CCL21 And Checkpoint Inhibitors For The Treatment Of Cancer

Tech ID: 29788 / UC Case 2018-912-0


Researchers at the UCLA David Geffen School of Medicine have demonstrated a combination therapy of intratumoral administration of CCL21-gene modified human monocyte-derived dendritic cells and intravenous administration of anti-PD-1 inhibitor enhances tumor CD8+ T cell infiltration and reduces tumor growth.


Checkpoint antibody inhibitors, such as anti-programmed death-1 receptor/programmed death-ligand 1 (anti-PD-1/PD-L1) elicit promising antitumor responses in the treatment of a broad spectrum of cancers, through modulation of immune cell-tumor cell interaction. However, the majority of the patients exhibit poor clinical responses to PD-1/PD-L1 inhibitor treatment due to primary, adaptive, or acquired resistance to the treatment. Thus, an effective cancer immunotherapy requires methods to restore deficits in tumor antigen presentation and functional antitumor effector activities.

CCL21 is a secondary lymphoid chemokine that, upon binding to the CCR7 gene receptor, functions as a chemo-attractant for mature dendritic, naïve, and memory T cells, enhancing cell-mediated immunity against tumor cells. Intratumoral administration of CCL21 gene-modified dendritic cells (AdCCL21-DC) leads to increases of CD4+, CD8+, and CD11c+DEC205+ DCs infiltration of the tumor, decrease of immune-suppressive molecules in the tumor microenvironment, as well as reduction of tumor burden in murine lung cancer model. More importantly, intratumoral administration of AdCCL21-DC also enhances CD8+ T cell infiltration and increased tumor PD-L1 expression in advanced non-small cell lung cancer (NSCLC) patients.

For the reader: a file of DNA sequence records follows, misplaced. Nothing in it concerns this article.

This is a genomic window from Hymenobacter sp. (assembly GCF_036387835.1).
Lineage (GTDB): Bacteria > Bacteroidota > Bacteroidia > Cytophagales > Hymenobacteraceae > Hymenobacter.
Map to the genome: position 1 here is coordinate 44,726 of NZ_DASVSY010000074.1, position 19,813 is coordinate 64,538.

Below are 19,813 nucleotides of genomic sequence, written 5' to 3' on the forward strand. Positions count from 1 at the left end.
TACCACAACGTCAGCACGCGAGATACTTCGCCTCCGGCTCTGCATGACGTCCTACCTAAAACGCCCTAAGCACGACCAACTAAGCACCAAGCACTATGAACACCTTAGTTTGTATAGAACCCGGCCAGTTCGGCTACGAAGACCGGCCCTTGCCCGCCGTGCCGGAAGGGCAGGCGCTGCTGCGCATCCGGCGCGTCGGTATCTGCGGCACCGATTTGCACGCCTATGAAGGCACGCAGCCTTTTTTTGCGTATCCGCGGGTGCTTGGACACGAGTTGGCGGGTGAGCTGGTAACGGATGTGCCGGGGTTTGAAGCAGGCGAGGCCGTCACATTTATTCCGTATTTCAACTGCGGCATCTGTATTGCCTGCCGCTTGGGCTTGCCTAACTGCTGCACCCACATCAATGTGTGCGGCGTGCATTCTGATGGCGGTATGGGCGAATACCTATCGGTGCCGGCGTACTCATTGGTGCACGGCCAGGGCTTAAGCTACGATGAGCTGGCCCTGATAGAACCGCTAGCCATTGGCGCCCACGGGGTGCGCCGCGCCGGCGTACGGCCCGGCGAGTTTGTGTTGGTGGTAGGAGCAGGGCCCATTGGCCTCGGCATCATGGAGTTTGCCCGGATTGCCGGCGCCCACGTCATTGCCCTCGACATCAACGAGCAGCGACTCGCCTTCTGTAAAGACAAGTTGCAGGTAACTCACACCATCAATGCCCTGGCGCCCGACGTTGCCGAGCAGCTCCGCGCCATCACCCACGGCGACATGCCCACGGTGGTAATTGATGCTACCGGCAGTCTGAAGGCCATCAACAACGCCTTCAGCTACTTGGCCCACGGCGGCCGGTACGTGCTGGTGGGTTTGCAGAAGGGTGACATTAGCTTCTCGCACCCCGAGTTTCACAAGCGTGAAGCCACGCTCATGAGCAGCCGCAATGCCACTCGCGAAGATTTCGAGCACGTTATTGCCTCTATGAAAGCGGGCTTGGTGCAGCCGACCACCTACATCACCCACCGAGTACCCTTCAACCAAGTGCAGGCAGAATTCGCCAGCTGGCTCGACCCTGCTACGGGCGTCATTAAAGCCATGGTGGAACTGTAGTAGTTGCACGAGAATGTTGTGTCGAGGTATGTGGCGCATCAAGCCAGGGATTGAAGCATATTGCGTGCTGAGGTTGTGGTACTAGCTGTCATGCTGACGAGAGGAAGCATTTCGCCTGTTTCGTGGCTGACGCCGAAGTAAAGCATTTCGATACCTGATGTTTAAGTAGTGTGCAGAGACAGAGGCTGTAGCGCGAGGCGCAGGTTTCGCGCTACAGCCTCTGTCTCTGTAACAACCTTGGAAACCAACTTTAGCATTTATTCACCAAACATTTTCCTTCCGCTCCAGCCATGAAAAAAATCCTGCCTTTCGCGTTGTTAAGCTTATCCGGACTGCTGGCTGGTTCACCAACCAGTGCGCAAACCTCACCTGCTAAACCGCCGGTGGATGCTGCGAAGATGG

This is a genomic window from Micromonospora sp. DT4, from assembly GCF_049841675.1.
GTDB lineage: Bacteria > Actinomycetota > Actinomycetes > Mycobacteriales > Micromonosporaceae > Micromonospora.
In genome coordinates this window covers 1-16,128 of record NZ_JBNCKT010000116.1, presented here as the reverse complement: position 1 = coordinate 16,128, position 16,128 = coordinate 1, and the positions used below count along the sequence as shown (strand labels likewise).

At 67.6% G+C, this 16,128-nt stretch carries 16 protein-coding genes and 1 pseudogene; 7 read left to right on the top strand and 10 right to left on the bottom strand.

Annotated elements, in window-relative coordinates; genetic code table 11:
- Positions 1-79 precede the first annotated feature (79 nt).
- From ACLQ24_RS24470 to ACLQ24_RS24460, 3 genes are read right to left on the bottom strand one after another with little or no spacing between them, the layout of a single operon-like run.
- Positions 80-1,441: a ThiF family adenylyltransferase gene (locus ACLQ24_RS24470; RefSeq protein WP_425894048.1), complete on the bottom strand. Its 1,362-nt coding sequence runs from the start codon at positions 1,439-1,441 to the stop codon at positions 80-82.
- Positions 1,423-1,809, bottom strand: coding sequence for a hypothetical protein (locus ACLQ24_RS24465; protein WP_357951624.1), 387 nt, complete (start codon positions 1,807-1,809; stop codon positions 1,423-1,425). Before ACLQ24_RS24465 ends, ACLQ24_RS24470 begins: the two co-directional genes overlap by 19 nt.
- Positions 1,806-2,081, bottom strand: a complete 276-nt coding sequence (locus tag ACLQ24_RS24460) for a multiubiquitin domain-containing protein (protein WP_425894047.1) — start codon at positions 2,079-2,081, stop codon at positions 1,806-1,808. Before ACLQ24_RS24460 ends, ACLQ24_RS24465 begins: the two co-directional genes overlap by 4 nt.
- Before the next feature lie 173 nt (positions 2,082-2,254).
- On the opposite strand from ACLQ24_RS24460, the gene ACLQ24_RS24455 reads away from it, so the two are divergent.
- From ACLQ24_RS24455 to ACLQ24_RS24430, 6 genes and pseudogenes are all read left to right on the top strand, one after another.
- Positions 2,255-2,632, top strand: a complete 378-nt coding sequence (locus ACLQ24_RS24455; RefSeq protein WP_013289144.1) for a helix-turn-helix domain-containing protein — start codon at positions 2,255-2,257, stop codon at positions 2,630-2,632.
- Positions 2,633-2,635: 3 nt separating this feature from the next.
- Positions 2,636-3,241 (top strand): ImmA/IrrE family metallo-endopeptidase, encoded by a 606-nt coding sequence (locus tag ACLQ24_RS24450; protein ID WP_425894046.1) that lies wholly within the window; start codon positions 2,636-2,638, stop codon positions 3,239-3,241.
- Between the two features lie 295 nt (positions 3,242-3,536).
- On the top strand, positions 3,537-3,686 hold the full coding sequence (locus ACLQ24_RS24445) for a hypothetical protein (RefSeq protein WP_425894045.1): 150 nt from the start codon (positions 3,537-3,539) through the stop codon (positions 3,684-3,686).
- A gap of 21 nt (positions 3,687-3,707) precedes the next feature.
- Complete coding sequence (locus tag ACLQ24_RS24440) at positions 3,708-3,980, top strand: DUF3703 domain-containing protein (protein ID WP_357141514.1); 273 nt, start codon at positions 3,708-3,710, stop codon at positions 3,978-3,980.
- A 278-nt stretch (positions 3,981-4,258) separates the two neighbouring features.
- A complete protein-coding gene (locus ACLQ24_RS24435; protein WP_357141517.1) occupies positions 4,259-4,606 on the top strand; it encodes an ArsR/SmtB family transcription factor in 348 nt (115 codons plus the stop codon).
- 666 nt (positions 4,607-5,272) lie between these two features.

Researchers at UCLA have shown that advanced NSCLC patients with baseline PD-L1 expression benefit the most from anti-PD-1 treatment, suggesting responses to PD-1/PD-L1 blockade are more likely in the setting of tumor PD-L1 expression and a pre-existing T lymphocyte infiltration of the tumor. Indeed, these researchers have shown that AdCCL21-DC and anti-PD-1 combination therapy outperforms both mono-therapies in syngeneic murine lung cancer models. Specifically, the combination therapy significantly enhances the cytolytic activity of tumor-infiltrating lymphocytes (TILs) against tumor, accompanied by significant reduction in tumor volume and tumor growth.


Immunotherapy for NSCLC, melanoma and other types of solid tumors.


  • Improve clinical response to anti-PD-1/PD-L1 therapy 
  • Boosts local and systemic immune responses  
  • Reduce tumor burden and tumor growth

State Of Development

Completed pre-clinical studies in murine lung cancer models and phase I trials. The combination trial with anti-PD1 is starting now.

Patent Status

Country Type Number Dated Case
Patent Cooperation Treaty Published Application 2019217898 11/14/2019 2018-912

Additional Patent Pending

Related Materials


Learn About UC TechAlerts - Save Searches and receive new technology matches


  • Dubinett, Steven M.
  • Dubinett, Steven M.

Other Information


Non-small cell lung cancer, cancer, immunotherapy, therapeutics, checkpoint inhibitor, PD-1, PD-L1

Categorized As

Additional Technologies by these Inventors